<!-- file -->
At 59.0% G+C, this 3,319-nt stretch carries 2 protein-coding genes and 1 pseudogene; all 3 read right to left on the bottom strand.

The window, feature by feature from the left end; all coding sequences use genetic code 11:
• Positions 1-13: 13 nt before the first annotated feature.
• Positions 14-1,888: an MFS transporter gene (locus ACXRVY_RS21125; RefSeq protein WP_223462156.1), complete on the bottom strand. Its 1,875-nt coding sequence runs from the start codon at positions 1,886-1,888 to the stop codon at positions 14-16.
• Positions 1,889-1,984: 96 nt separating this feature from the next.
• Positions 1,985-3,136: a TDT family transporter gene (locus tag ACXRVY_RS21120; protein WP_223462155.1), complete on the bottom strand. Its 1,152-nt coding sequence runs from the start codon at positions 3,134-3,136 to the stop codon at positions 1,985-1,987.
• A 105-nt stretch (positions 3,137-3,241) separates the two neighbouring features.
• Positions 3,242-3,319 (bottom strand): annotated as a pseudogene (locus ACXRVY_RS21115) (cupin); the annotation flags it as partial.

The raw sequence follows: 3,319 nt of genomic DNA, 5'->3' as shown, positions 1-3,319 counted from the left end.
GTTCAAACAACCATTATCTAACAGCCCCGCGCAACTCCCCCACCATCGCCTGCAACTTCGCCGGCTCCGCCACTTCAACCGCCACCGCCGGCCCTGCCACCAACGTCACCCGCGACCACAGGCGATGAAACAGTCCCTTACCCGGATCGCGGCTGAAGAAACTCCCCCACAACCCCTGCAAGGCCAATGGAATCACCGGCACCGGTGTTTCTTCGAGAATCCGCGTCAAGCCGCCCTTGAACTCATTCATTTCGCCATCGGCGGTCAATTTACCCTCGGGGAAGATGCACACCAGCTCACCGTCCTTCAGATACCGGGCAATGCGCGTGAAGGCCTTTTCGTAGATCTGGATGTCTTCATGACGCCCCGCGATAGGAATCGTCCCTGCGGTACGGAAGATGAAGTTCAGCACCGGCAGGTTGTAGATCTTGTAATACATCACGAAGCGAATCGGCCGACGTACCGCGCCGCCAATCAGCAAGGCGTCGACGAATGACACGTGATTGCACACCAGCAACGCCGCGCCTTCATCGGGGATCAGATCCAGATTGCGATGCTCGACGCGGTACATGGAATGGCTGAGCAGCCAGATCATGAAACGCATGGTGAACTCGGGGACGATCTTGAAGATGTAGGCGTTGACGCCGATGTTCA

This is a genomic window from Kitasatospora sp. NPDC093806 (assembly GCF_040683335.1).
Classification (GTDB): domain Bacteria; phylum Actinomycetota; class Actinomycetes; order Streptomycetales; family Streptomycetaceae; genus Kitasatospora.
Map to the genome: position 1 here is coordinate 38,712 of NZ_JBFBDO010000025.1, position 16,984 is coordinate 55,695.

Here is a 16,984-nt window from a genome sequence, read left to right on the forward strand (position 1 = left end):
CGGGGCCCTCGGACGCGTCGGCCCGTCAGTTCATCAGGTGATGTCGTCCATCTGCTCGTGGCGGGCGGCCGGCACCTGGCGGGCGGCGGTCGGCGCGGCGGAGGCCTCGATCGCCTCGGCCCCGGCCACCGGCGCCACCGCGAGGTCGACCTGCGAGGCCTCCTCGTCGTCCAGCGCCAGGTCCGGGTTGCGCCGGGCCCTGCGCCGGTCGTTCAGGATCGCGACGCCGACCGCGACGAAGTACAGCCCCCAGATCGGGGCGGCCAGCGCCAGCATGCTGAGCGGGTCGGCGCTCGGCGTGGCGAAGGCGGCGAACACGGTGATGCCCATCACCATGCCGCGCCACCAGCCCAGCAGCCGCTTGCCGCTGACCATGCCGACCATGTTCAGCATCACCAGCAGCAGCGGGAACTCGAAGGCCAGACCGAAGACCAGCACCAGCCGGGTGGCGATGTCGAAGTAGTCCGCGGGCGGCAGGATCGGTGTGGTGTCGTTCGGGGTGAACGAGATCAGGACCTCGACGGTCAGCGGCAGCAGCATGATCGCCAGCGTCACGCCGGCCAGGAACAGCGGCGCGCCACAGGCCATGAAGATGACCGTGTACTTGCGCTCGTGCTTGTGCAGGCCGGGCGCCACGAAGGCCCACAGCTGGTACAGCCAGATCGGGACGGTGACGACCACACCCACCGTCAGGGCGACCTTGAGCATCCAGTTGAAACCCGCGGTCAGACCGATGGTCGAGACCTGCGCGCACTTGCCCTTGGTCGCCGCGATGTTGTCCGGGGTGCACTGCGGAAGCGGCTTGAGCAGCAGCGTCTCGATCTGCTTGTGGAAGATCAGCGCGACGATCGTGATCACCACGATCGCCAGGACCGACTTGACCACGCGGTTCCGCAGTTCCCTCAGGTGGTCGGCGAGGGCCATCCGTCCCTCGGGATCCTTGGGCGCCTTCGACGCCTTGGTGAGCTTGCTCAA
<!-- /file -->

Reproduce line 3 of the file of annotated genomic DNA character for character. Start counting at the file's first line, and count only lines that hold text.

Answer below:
• Positions 1-13: 13 nt before the first annotated feature.